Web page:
Lots of folks say that, while they can’t exactly define it, they know it when the see it. Character, that is. Few, though, would argue with author and talk show host Dennis Prager’s take on it: “Goodness is about character—integrity, honesty, kindness, generosity, moral courage, and the like. More than anything else, it is about how we treat people.”

Yes, indeed, and reminiscent of the Golden Rule we all repeatedly heard growing up: “Do unto others as you would have them do unto you.” But since we don’t all abide by it, there’s been a history of character-building lessons in our schools.

Back in 1993, the Josephson Institute of Ethics proposed a set of universal values during a meeting in Aspen, Colorado which came to be known as the Aspen Declaration of Character Education. Among its tenets:

1. “People do not automatically develop good moral character; therefore, conscientious efforts must be made to help young people develop the values and abilities necessary for moral decision making and conduct.
2. Effective character education is based on core ethical values rooted in democratic society, in particular, respect, responsibility, trustworthiness, justice and fairness, caring, and civic virtue and citizenship.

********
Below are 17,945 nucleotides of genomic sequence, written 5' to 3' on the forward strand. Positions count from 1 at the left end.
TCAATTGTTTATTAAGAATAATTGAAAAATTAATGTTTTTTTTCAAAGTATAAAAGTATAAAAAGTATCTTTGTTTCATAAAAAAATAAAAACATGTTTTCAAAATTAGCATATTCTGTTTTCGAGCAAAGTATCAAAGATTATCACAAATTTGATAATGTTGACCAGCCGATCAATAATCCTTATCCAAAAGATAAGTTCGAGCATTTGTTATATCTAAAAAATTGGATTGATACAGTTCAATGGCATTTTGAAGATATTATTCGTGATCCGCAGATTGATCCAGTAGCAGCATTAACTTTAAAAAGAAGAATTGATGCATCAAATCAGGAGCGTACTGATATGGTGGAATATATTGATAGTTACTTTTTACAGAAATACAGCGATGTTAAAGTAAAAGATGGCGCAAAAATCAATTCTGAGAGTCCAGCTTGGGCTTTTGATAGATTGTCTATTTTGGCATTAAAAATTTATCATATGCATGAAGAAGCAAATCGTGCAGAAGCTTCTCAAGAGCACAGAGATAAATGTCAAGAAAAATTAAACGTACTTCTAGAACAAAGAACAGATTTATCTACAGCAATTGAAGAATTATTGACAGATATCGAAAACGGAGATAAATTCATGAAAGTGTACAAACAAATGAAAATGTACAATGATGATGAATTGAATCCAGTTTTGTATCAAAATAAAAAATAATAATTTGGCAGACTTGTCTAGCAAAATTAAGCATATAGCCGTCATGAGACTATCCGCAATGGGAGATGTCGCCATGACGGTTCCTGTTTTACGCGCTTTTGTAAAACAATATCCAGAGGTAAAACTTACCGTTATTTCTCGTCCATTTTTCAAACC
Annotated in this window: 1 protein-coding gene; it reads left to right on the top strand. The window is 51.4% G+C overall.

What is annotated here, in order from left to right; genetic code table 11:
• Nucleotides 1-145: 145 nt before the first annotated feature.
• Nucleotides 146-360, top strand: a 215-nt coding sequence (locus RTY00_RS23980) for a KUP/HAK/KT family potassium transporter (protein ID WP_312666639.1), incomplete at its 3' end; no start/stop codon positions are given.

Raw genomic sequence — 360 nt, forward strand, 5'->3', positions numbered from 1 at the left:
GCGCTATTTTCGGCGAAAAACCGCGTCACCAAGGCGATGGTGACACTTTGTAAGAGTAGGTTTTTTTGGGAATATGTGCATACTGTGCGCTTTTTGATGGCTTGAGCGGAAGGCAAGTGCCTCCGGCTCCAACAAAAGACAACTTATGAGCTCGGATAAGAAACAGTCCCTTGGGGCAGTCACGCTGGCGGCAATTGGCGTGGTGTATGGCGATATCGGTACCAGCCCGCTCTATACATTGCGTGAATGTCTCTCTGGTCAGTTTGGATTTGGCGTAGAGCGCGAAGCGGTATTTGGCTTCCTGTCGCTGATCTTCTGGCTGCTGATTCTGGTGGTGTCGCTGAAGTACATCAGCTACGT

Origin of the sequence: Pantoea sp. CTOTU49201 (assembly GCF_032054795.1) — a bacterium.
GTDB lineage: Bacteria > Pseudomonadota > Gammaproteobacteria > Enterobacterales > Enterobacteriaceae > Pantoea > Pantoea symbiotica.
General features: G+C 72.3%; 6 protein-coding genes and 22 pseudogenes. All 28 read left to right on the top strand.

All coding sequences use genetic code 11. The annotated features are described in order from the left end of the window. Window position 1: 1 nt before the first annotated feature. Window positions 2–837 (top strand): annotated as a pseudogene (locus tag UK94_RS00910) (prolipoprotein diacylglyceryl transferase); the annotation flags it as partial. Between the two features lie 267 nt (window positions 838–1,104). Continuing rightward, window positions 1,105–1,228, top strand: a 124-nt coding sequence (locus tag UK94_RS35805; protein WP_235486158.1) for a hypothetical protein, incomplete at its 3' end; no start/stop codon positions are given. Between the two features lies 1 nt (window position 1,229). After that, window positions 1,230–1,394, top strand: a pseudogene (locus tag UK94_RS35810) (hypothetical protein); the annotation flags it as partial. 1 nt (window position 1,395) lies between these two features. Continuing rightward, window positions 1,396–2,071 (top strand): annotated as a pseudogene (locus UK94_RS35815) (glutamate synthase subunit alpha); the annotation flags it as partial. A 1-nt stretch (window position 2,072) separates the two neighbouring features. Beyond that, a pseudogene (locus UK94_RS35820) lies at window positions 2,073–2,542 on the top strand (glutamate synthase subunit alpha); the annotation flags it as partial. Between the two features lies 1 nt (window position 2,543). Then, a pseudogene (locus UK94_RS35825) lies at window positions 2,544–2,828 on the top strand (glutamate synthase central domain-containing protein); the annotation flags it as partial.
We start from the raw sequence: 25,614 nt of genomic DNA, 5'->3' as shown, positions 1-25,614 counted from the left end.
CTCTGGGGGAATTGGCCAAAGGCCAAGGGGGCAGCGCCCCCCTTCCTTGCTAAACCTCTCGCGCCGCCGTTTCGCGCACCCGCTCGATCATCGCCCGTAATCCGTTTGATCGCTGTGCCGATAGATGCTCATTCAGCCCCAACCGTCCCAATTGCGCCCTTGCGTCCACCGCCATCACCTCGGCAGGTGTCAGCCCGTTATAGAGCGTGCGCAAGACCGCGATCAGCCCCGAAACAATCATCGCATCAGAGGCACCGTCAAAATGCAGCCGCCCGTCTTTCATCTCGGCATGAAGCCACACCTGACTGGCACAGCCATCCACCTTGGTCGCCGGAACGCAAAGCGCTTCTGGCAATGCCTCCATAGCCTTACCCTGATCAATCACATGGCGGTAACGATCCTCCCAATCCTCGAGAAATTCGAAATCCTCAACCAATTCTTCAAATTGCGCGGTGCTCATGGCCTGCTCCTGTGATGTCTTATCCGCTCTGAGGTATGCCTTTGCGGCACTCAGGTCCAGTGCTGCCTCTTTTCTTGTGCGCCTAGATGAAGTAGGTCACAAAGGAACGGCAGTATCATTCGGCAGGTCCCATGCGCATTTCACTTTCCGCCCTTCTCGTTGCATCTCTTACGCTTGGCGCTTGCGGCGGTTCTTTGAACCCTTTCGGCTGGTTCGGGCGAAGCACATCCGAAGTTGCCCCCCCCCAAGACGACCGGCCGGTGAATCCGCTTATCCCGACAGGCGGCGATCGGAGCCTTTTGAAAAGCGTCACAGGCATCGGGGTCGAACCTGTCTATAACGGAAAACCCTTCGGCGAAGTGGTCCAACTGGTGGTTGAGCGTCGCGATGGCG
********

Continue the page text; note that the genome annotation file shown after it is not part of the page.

3. These core ethical values transcend cultural, religious and socioeconomic differences. Character education is, first and foremost, an obligation of families and faith communities, but schools and youth-service organizations also have a responsibility to help develop the character of young people.”

Then the very next year, the Character Education Partnership (CEP) was formed to develop “good character and civic virtue in schools and communities across the nation … and benefit society through school reform that addresses not only academics, but also social, emotions, and ethical issues.”

Meanwhile, the No Child Left Behind Law of 2001 expanded the organization’s funding from $8 million to $24 million—and not one state opposes such school-based training.

Character.org says there should be “an intentional, proactive effort by schools, districts, and states to instill in their students important core, ethical values such as caring, honesty, fairness, respect, and respect for self and others … to develop students socially, ethically, and academically by infusing character development into every aspect of the school culture and curriculum, to help students develop good character, which includes knowing, caring about, and acting upon core ethical values …”

To accomplish all that, the myriad of programs available to schools generally fall into four categories:

1. Cheer-leading: Includes posters, banners, assemblies, announcements, and possibly a fund raiser for a worthy cause.
2. Praise-and-reward approach: Entails positive reinforcement when catching kids doing/being good with praise, privileges, and prizes. The award/reward, though, sometimes becomes more important than the behavior.
3. Define-and-drill: Involves the memorization of lists of values and their definitions to help develop students’ capacity for making moral decisions.